Thursday, February 4, 2016

5: After the Crash

After the Crash was on the New Fiction table at my library so I read it with no preview. It kept my attention the whole way through. The mystery of the girl was is really well done, with several twists that surprised me. There was one aspect of the story that I strongly disliked, but I can't talk about it without giving away too much. It wasn't enough that I wouldn't recommend the book, and I gave it 4 stars on Goodreads.

Amazon description HERE.

3: Revival

My third book was Revival by Stephen King. It came with the same level of sex and swearing as any other King novel, but didn't feel gratuitous. (Full disclosure, I did skip over the sex scene.) It was just scary enough to make me tingle, but not scary enough to keep me up at night. The story takes place over many decades and watching the main character go through major stages of life was really interesting. I gave it 4 stars on Goodreads.

Amazon description HERE.

Tuesday, February 2, 2016

2: Stone and Spark:

My second book for 2016 was Stone and Spark: Book 1 in the Raleigh Harmon Mystery series. This was a Kindle freebie, and that promotion will certainly pay off for the publisher; I would definitely read more titles from Sibella Giorello. I loved the writing style and the dry humor of the protagonist. Her inner monologue is well developed and her snark is on point. I gave it 5 stars on Goodreads.

Amazon's story description HERE.

Monday, February 1, 2016

4: The Storied Life of A.J. Fikry

My friend Nancy recommended my 4th book to me, and I'm so glad she did. The Storied Life of A.J. Fikry was a fantastic book, and my library carried the eBook so it was also free. If you truly love books, then a book about a bookseller who talks about books all the time is simply delicious. It has many beautiful and bittersweet moments, and the relationships are very raw and real. I gave it 5 stars on Goodreads.

Amazon description HERE.

Sunday, January 31, 2016

1: The Secrets of Lake Road

My first book this year was The Secrets of Lake Road by Karen Katchur. I don't remember where I heard of this book, probably on Goodreads.  The plot premise was great, which was what drew me in. It was clearly written by a beginning writer, but it was an engaging story. I gave it 2 stars on Goodreads because I felt like it needed polishing and at least a few more chapters. The PG13 sex scene felt like it was added in to cover all the bases, although I did get that she was trying to show the dysfunctional nature of the relationship. I would like to have seen a bit more development of the Johnny character or his elimination entirely; the in-between didn't work for me.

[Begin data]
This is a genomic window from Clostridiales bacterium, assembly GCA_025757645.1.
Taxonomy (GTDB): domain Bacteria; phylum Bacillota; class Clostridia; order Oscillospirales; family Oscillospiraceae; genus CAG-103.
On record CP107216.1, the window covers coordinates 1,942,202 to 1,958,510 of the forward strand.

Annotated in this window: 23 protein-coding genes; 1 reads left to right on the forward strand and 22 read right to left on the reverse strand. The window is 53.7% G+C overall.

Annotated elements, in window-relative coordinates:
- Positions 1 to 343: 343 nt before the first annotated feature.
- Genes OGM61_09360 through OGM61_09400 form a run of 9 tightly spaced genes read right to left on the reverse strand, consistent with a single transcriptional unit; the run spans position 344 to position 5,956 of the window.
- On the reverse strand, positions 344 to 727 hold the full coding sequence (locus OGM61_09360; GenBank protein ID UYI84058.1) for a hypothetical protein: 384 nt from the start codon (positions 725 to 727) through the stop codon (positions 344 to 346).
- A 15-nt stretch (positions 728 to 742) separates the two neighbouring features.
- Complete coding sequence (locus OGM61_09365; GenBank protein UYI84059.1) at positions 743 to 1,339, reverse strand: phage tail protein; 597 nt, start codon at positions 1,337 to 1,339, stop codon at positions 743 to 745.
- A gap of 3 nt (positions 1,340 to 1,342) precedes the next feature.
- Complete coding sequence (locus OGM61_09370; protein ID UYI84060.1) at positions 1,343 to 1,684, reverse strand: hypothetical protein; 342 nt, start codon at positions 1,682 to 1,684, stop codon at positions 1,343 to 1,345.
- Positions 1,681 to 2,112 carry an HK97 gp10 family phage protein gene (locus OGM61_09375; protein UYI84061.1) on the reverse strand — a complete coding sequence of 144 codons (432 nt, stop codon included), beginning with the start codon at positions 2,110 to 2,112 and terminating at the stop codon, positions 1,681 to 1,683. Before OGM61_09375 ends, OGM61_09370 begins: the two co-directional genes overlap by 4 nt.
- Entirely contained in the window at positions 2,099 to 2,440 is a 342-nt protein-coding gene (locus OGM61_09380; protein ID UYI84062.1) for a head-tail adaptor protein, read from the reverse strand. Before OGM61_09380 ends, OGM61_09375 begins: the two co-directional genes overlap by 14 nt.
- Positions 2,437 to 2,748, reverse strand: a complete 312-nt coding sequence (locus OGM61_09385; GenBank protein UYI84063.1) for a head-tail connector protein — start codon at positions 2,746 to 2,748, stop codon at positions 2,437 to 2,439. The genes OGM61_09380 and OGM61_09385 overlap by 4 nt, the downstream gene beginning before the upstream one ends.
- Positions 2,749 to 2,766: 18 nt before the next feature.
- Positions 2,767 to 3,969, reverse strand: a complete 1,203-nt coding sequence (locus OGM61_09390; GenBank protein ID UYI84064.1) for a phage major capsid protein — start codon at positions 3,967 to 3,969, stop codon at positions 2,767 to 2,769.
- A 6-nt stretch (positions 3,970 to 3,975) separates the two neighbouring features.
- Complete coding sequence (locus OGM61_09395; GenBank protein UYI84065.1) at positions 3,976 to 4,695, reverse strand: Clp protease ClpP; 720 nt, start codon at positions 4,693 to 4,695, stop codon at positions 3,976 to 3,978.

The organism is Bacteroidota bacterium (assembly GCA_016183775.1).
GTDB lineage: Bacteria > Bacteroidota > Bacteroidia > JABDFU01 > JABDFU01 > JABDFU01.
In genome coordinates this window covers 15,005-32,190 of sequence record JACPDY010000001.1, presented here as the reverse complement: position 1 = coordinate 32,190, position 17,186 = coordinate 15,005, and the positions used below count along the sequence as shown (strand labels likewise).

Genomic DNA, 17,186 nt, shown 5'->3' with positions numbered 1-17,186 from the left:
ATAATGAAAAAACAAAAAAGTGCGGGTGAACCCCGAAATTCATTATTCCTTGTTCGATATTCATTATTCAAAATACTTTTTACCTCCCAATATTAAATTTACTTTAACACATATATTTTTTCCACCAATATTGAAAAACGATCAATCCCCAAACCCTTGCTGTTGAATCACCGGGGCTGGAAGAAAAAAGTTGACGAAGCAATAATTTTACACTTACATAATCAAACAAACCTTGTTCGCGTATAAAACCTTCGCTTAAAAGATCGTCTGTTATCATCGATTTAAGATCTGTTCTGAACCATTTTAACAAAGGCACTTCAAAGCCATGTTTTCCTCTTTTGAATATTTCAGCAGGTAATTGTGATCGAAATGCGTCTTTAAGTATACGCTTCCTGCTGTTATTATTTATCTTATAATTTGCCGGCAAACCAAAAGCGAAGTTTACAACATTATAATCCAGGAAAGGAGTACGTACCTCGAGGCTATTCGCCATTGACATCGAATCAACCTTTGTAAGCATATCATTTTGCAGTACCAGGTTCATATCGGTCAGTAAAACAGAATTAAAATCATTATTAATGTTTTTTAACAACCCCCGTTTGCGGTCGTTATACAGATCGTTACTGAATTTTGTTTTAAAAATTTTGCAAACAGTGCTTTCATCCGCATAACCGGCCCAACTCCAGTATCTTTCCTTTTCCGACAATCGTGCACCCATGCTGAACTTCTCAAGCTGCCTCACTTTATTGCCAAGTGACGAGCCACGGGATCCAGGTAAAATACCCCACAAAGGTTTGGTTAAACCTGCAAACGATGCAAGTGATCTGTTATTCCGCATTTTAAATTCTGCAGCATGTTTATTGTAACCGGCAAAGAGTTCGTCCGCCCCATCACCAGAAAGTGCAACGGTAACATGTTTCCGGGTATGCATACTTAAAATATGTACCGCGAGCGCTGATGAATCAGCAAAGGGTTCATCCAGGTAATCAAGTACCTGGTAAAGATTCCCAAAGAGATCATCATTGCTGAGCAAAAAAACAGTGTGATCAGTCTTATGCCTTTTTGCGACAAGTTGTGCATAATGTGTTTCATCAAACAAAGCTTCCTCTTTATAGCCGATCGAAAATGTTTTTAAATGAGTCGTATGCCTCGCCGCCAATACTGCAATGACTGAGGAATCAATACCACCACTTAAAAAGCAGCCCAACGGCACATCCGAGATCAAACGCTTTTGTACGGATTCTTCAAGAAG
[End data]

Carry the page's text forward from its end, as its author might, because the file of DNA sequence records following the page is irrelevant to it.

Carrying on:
Tuesday, January 5, 2016

In which I describe my high levels of book nerdery....

I read 66 books in 2015. The shortest was more like a booklet, a 27 page read by Ted Dekker about his faith journey. The longest was one of the Harry Potter books, at 870 pages. So I figure just count each one and somewhere it balances out.

60. When People Are Big And God Is Small: Overcoming Peer Pressure, Codependency, and the Fear of Man by Edward T. Welch. If you think you don't need to read this book because you don't struggle with this area, I assure you that you do need to read it and you probably do have a struggle in this area. On some level I think all people fear others; I certainly do and knew it, but didn't know how deep that ran. This was an insightful book but also offers some good practical advice on how to stop being a weenie about all the things.

61. Plain Truth by Jodi Picoult. Great story and characters, an enjoyable read. I didn't love that the point of view kept changing from 1st to 3rd, and the story at times was predictable. But her insight into the mindsets and thinking of the Amish was really interesting.

62. Fantastic Beasts and Where to Find them by Newt Scamander (JK Rowling). Charming and informative, a fun read for any devoted Harry Potter fan. I loved the entries on the Yeti and Loch Ness Monster especially.

63. The Silkworm by Robert Galbraith (JK Rowling). This is the 2nd book in her Cormoran Strike series and really good. Definitely more sweary than I would prefer, but a great murder mystery.

64. Page After Page: Discover the confidence and passion you need to start writing and keep writing. by Heather Sellers. I loved this book! Incredibly insightful and both helpful and encouraging.

65. Waking Up - How I Found My Faith By Losing It by Ted Dekker. Dekker is an odd duck and his books always reflect that. I generally have loved his books. This was a booklet and it was okay. I understood what he was trying to do, to share his own struggles with his faith and how God led him back. I honestly just found it mostly boring, and a bit presumptuous. Dekker believes that all Christians are struggling with living out what they claim to believe, and I disagree. I think he's missing that sanctification is a lifelong process, that as we yield ourselves to the Holy Spirit, He is faithful to change us and grow us in ways we couldn't have dreamed possible. It seems that no one ever explained this to Dekker when he was a new/young believer, which is a shame.

66. The Screwtape Letters by C.S. Lewis. This is a classic for good reason. If you're not familiar with it I highly encourage you to check it out.

Now on to 2016!